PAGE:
written by Matthew Reid, Managing Director, JBA Risk Management USA
US flood risk is firmly under the spotlight as re/insurers, businesses and public officials come to terms with the devastating impact of hurricanes Harvey and Irma.
The re/insurance industry will be hit hard by the losses, so what are the lessons to be learned? I’ve listed our most important five below. But the unfortunate truth is, none of these “lessons” are new. Harvey and Irma have merely exposed the stark truth: the need for a better understanding of flood risk in the US.
1. Flood is the least understood natural peril in the US
Flood is the most prevalent and frequently occurring natural peril in the United States and affects every state in the union. And yet despite this, it is poorly understood.
Take, for example, the FEMA database, which is the main national source of flood data. It is inconsistent, lacks detail and much of it is out of date. Some regions have no data, while others rely on data from the 1960s. What’s more, it lacks detail on flood depth and return periods, two hugely important metrics for forecasting losses.
This has unfortunately led to a false sense of security in some high-risk areas and an overstating of risks in others.
2. Long return period events should not be unexpected
The devastation caused by the two storms is rightly shocking. Current estimates suggest that Harvey was in the range of a 500-year flood event; however, this terminology can be misleading – the science and probability behind these labels are actually rather complex.
Note that from August 2015 to August 2016, there were eight 500-year flood events recorded by the US National Weather Service. There were six 1,000-year floods in the US over the five years from 2010 to 2014. In 2015 and 2016, there were at least three each year [Source: Vox Media].
In other words, if you dismiss these long return period events as “inconceiveable” events, you do so at your peril.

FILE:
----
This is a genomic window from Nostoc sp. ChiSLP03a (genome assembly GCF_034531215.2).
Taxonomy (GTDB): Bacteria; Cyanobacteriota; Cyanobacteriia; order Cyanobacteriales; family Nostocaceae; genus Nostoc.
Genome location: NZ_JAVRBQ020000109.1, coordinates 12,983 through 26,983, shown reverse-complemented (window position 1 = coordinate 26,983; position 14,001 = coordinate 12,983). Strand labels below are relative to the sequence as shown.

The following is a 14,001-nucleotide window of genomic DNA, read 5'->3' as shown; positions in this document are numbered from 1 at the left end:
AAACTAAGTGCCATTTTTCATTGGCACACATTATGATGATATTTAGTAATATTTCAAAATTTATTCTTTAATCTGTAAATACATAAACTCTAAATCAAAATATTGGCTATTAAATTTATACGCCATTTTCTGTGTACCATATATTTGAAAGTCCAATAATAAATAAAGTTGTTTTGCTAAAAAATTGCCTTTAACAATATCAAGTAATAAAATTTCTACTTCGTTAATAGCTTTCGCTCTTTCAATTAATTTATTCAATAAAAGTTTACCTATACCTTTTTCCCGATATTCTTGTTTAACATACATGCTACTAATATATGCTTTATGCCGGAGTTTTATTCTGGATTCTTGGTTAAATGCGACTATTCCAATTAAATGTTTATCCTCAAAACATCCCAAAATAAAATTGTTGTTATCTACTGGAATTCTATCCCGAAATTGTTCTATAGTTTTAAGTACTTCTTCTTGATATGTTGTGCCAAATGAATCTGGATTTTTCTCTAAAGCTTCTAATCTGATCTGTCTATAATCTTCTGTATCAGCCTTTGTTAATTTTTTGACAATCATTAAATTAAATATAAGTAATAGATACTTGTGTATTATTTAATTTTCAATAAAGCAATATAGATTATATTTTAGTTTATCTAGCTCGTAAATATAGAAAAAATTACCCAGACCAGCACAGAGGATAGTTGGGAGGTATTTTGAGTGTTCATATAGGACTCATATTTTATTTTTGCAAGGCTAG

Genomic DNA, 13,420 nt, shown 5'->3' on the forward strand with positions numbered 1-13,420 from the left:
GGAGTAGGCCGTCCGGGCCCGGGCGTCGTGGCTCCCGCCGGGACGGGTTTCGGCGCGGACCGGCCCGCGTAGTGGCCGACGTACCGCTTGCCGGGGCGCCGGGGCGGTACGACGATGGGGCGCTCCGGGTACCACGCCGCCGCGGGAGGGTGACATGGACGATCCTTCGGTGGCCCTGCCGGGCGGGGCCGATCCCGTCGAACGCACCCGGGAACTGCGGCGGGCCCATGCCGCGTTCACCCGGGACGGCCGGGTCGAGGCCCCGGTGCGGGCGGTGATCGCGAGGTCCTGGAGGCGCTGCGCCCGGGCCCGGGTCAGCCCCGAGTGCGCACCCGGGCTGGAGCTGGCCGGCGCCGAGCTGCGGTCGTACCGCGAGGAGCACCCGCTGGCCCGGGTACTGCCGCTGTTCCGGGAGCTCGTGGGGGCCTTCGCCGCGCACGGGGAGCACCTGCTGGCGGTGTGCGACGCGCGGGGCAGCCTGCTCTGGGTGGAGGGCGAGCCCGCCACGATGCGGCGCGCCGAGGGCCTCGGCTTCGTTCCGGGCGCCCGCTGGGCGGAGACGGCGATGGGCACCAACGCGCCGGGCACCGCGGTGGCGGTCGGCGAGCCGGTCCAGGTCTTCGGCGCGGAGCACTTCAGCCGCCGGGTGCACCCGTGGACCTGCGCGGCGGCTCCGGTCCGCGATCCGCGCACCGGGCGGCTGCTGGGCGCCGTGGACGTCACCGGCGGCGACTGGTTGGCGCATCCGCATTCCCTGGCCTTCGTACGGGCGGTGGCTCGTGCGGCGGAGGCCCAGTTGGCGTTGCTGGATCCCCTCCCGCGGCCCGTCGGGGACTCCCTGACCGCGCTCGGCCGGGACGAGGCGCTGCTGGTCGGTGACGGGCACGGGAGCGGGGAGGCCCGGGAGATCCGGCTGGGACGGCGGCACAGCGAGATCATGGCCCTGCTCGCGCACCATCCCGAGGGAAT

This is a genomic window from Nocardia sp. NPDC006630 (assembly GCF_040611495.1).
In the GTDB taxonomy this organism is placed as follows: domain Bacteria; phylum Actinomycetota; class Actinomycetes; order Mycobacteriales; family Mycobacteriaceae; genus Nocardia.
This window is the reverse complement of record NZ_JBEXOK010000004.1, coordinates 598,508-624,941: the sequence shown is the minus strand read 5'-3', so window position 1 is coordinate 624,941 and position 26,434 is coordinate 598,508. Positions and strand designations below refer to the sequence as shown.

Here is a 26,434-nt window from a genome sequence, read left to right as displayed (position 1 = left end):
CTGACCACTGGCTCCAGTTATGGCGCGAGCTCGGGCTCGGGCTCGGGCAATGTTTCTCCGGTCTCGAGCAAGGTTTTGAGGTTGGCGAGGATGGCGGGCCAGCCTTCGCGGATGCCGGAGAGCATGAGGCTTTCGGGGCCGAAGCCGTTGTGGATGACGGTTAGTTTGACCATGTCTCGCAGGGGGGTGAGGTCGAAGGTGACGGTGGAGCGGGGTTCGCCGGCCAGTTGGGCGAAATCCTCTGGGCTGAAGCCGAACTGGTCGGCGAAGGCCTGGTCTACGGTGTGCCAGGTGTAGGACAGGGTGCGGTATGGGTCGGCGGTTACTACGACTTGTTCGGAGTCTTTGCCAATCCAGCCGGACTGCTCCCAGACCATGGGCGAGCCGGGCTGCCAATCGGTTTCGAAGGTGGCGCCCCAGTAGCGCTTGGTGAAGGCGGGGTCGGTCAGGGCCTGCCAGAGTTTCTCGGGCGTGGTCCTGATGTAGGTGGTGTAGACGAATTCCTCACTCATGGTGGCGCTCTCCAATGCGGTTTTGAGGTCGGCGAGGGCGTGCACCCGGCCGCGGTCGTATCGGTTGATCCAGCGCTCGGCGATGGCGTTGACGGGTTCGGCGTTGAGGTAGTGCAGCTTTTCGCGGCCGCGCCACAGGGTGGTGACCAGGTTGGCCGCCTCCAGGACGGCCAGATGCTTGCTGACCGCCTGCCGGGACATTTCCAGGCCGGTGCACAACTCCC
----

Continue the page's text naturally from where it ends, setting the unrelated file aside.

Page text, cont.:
3. Flood is complex
Flood is far more complex than other perils, mainly because of the impact of local terrain features and geography. To date, the US insurance market has been focused on understanding hurricanes and storm surge, while overlooking different types of flooding.
This has been dramatically exposed by Harvey in particular. Pluvial flood was a key feature and the volume of rain (estimated at tens of billions of gallons) meant flooding was seen in many areas where river flooding (which many people think of as the sole source of flooding) has never been seen. At JBA Risk Management we explicitly model different sources of flood for precisely this reason.
In general, flood maps used by insurers should be based on detailed, nuanced data which cover a range of return periods, from one in 20 year events through to one in 1000 year events, and which indicate likely flood depths. Using data of the highest possible resolution and quality is also important as flood is far more localized than other perils.
4. The insurance gap is real
Too many people are underinsured for flood in the US, and this has sadly been laid bare by the recent storms. In Harris County, Texas, where Houston is situated — only 80 feet above sea level and in a hurricane zone – as little as 15 percent of its structures are covered by flood insurance.
Nationwide, market penetration hovers around 50 percent of properties in 100-year flood plains. Even in very high-risk areas, such as New Orleans and South Florida, penetration rates range from just over 50 percent down into single digits.
5. The NFIP needs fixing
We can’t predict the outcome of the government’s review of the National Flood Insurance Program, but the status quo is no longer viable and the recent storms will only compound the pressure.
The NFIP is $25bn in debt and operating under a model that is no longer fit for purpose. Harvey and Irma will be significant events for the NFIP which has $2bn in cash and a further $6bn in borrowing capacity. The net result is that the NFIP will fall further into debt.
What has gone wrong? Part of the problem stems from pricing restrictions which mean roughly one-in-five policyholders are charged rates that do not fully reflect their actual exposure. But that’s only half the story: a lack of adequate data has been a significant hurdle.
Harvey and Irma will shine a spotlight on the reauthorization of the NFIP. At JBA Risk Management, we think it is extremely likely that the market will open up to greater private participation in the very near future.
Even if a moderate percentage of the market is transferred to private carriers, this could be one of the biggest growth markets for property casualty insurers in years - so long as they are prepared.
Preparation and awareness are key. Like any natural peril, communities and individuals need accurate knowledge, as does the insurance market that serves their needs. Part of that preparation is having a clear, up-to-date, science-based understanding of the underlying risk.
If any good is to come out of this year’s hurricane season, then the re/insurance, business and government communities must take heed of these lessons.